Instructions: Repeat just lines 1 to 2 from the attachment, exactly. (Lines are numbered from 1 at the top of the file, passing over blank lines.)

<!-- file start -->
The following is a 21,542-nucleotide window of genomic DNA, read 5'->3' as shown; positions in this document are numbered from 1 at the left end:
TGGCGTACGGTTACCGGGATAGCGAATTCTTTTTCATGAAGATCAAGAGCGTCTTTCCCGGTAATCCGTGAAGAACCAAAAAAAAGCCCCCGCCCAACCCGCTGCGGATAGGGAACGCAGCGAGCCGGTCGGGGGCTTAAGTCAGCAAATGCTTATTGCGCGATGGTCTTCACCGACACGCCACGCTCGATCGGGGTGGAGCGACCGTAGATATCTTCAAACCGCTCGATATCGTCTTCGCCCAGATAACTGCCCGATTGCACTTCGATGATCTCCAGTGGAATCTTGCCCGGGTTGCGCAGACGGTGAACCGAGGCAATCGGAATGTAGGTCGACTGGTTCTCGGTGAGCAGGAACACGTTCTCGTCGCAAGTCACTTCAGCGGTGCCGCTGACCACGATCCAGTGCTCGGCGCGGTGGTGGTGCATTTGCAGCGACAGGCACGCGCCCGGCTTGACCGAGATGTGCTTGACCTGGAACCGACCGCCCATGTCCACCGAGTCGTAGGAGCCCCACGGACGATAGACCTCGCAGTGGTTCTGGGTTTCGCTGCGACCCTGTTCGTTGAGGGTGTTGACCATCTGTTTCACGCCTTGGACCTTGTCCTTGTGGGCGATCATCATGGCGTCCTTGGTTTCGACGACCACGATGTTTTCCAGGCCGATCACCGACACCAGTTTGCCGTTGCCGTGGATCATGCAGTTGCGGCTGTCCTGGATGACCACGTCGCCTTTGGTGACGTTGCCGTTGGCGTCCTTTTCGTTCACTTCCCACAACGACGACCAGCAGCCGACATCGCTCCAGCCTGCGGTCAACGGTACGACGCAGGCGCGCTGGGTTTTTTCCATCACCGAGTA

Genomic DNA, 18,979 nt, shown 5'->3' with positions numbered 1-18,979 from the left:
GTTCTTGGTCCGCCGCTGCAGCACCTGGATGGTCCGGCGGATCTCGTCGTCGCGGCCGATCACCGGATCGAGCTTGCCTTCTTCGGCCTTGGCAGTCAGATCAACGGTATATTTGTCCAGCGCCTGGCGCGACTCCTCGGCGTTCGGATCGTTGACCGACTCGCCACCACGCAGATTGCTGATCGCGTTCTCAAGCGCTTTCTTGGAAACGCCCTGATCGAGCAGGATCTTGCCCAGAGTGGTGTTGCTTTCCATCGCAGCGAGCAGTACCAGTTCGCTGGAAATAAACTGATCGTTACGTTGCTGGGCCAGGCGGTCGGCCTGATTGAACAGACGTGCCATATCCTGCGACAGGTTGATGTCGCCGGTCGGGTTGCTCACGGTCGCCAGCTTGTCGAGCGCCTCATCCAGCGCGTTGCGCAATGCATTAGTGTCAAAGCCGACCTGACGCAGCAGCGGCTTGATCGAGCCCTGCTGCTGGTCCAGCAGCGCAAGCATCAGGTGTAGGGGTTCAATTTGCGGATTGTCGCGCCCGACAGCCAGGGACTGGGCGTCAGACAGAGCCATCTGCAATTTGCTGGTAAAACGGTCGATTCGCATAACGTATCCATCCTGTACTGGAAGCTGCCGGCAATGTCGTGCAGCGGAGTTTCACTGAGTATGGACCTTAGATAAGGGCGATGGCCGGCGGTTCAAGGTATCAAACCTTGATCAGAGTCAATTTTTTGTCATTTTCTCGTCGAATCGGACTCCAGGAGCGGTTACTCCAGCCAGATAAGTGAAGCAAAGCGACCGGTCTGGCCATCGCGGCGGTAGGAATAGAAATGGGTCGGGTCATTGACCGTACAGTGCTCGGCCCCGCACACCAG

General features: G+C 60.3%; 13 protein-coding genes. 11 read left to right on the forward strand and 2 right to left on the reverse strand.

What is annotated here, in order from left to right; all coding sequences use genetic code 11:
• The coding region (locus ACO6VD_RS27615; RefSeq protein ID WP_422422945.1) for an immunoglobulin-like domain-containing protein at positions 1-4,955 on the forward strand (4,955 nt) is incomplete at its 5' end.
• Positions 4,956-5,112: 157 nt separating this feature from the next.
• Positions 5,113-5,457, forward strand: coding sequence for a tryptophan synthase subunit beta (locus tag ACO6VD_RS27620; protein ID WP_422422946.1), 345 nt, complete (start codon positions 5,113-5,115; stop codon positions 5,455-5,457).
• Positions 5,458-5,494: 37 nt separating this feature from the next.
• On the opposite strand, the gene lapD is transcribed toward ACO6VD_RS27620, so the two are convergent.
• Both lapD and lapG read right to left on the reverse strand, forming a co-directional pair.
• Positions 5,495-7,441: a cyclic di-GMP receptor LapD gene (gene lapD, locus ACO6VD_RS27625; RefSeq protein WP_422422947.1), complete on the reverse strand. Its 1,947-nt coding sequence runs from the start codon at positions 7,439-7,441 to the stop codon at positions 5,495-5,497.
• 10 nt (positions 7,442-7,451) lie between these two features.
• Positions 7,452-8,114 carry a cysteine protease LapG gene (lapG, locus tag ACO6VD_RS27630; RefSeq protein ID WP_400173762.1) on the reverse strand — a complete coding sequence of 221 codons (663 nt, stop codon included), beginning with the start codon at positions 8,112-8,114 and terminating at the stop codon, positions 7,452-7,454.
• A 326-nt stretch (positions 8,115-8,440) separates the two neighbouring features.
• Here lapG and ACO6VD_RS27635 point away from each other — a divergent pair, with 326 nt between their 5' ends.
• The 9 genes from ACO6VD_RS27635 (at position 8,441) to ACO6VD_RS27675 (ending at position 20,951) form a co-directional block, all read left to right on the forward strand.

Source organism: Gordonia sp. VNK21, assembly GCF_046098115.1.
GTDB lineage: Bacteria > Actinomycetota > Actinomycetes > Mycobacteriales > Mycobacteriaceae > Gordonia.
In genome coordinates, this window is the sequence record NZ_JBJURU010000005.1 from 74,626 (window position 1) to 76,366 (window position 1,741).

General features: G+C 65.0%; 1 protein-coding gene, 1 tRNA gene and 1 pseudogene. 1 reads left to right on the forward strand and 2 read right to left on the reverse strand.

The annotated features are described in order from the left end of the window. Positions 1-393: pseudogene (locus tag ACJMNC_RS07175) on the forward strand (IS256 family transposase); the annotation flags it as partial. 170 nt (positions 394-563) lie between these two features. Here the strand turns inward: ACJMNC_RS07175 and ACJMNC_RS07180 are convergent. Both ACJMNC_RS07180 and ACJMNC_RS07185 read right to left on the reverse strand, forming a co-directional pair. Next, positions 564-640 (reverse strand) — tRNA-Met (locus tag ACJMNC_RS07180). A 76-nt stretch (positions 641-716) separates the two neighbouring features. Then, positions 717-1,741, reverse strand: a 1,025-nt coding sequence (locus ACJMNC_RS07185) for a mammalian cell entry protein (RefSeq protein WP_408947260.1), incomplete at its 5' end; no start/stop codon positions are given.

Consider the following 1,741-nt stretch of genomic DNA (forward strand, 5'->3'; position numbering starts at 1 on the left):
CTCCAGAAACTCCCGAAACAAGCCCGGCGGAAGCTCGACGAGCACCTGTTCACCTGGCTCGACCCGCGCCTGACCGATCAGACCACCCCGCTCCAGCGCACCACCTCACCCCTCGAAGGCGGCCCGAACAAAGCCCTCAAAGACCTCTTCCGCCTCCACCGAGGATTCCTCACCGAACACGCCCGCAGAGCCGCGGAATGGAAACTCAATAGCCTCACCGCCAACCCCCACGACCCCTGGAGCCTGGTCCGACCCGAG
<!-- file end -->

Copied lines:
The following is a 21,542-nucleotide window of genomic DNA, read 5'->3' as shown; positions in this document are numbered from 1 at the left end:
TGGCGTACGGTTACCGGGATAGCGAATTCTTTTTCATGAAGATCAAGAGCGTCTTTCCCGGTAATCCGTGAAGAACCAAAAAAAAGCCCCCGCCCAACCCGCTGCGGATAGGGAACGCAGCGAGCCGGTCGGGGGCTTAAGTCAGCAAATGCTTATTGCGCGATGGTCTTCACCGACACGCCACGCTCGATCGGGGTGGAGCGACCGTAGATATCTTCAAACCGCTCGATATCGTCTTCGCCCAGATAACTGCCCGATTGCACTTCGATGATCTCCAGTGGAATCTTGCCCGGGTTGCGCAGACGGTGAACCGAGGCAATCGGAATGTAGGTCGACTGGTTCTCGGTGAGCAGGAACACGTTCTCGTCGCAAGTCACTTCAGCGGTGCCGCTGACCACGATCCAGTGCTCGGCGCGGTGGTGGTGCATTTGCAGCGACAGGCACGCGCCCGGCTTGACCGAGATGTGCTTGACCTGGAACCGACCGCCCATGTCCACCGAGTCGTAGGAGCCCCACGGACGATAGACCTCGCAGTGGTTCTGGGTTTCGCTGCGACCCTGTTCGTTGAGGGTGTTGACCATCTGTTTCACGCCTTGGACCTTGTCCTTGTGGGCGATCATCATGGCGTCCTTGGTTTCGACGACCACGATGTTTTCCAGGCCGATCACCGACACCAGTTTGCCGTTGCCGTGGATCATGCAGTTGCGGCTGTCCTGGATGACCACGTCGCCTTTGGTGACGTTGCCGTTGGCGTCCTTTTCGTTCACTTCCCACAACGACGACCAGCAGCCGACATCGCTCCAGCCTGCGGTCAACGGTACGACGCAGGCGCGCTGGGTTTTTTCCATCACCGAGTA